By Henrylito D. Tacio
I received a lot of reactions for my article on, “So, you want to live in the United States?” Most of the feedbacks came from former Filipinos now living in the land of milk and honey. Honestly, I understand their comments, which are valid and legitimate, too.
“Yes, for the majority of Filipinos who immigrate to the US and are able to take jobs that pay only near the minimum of around $7 per hour, America indeed is not a ‘bed of roses,'” wrote one rejoinder. “Life for these people can be, to borrow the words of Thomas Hobbes, ‘short, nasty, and brutish.’
However, for those who are working with white collar jobs, it’s a different story. The rejoinder explained, “For thousands of Filipino doctors and nurses who are here now, life in America can be a real ‘bed of roses.’ These are the kind of immigrants who routinely are able to achieve the ‘American Dream.’
Another sender told me: “One thing you missed mentioning in your article on is that AMERICA is not really a place but a STATE of mind. But I am certain you know that in your heart and I really do not hold that against you! The grass seems to be always greener at the other side of the fence. All we truly need is to learn to appreciate what we have.”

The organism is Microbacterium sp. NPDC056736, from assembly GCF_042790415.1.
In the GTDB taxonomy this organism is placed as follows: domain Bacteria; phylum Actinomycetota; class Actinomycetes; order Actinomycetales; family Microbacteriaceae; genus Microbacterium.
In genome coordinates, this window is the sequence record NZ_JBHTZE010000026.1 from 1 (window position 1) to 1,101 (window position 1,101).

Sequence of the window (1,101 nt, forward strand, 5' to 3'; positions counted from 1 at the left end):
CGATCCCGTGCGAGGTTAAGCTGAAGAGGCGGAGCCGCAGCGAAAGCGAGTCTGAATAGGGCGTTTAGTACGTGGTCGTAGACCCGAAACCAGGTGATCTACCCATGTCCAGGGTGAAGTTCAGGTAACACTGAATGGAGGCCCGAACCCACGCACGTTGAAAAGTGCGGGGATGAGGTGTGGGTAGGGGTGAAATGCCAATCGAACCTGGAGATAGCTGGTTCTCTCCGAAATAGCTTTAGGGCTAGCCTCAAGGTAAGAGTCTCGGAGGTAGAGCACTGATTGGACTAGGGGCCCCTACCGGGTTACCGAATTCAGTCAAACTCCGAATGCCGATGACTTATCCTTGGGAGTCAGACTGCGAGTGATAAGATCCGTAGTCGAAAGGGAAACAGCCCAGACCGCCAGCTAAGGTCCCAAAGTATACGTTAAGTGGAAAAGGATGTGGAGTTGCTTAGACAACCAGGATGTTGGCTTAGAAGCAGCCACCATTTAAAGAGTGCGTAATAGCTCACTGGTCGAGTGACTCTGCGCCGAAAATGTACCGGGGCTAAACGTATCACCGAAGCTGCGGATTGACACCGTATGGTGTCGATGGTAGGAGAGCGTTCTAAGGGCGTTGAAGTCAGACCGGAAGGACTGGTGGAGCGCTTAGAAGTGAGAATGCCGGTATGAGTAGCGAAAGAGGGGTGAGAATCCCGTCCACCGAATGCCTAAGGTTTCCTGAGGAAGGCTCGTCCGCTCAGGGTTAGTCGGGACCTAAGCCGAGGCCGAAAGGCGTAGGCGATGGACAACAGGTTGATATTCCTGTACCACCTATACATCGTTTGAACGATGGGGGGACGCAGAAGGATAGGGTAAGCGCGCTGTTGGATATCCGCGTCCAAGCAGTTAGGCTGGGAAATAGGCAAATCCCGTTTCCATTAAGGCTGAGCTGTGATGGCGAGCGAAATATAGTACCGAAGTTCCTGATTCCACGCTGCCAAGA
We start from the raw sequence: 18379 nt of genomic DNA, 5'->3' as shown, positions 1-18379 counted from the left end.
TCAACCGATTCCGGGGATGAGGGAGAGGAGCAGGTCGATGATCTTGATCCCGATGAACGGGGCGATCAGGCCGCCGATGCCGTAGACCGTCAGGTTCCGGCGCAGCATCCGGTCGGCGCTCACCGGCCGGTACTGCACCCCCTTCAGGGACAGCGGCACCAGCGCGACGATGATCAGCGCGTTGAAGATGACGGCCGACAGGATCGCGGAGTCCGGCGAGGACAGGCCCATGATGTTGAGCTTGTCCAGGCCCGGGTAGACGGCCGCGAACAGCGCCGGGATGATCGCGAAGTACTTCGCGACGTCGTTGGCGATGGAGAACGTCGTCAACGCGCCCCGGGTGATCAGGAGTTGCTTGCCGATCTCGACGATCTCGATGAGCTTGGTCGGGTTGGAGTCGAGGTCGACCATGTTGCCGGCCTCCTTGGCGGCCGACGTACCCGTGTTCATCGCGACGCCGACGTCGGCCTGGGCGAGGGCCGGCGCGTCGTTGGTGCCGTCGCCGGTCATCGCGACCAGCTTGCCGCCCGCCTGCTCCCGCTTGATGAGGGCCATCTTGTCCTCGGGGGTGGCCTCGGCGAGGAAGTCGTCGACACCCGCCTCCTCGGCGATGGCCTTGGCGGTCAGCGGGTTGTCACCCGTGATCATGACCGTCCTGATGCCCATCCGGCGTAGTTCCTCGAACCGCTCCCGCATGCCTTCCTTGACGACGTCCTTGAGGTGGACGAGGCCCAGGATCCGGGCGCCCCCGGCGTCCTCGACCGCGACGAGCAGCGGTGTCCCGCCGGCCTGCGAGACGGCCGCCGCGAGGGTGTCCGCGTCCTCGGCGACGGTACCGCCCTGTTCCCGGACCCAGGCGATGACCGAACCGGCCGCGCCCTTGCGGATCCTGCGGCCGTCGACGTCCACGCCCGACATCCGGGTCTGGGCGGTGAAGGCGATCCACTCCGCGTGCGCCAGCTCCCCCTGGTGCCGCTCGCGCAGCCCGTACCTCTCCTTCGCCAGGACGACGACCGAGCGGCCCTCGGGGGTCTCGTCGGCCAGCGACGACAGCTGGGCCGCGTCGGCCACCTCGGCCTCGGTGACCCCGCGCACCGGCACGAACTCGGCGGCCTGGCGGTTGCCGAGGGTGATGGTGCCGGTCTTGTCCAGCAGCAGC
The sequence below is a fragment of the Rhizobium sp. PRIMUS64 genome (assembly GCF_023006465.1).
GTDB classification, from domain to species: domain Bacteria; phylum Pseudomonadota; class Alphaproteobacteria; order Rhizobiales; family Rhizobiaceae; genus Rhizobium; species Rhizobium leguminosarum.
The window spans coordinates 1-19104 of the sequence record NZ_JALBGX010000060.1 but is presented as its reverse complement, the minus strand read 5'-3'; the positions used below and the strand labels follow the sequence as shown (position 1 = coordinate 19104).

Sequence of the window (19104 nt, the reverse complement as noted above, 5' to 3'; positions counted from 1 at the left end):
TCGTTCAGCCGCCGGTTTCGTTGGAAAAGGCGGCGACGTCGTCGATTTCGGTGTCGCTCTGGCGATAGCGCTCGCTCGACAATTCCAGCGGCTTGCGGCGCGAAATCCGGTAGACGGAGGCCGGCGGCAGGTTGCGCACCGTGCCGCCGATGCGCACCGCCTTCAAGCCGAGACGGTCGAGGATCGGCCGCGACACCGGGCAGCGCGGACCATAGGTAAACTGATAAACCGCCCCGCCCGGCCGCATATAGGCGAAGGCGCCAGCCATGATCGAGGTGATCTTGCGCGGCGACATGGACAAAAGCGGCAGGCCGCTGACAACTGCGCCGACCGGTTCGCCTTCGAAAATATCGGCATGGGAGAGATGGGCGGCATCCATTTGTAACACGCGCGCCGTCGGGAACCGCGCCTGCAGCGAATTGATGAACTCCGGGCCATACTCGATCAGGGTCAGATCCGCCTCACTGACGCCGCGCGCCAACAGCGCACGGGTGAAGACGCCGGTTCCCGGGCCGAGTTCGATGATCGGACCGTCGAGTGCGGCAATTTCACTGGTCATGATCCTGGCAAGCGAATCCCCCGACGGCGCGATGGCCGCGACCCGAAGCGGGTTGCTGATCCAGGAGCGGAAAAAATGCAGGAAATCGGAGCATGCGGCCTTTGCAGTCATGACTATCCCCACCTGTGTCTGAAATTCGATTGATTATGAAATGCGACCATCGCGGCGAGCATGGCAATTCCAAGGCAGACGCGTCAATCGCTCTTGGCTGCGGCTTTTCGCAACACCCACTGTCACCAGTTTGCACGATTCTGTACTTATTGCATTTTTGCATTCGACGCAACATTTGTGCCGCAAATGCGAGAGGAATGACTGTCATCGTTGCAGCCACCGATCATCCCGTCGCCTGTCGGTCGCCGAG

Here’s another comment: “I worked for five years as mechanical engineer in the Philippines but could not even purchase a refrigerator. Living and working in the USA is 1000-percent much better living and working in the Philippines. There is no comparison.”
Please, don’t get me wrong. I have been to the United States several times. But I am not sure if I will live there forever. To see the country and its people is a wonderful thing, but living in the US is another story.
If staying in the Philippines is good, living in the US is better. In an e-mail, a Filipino now living in the US pointed this out: “The relative law and order and peace of mind you get (not to say the economic opportunity) in the physical AMERICA (and that of our mind) are not something to be missed.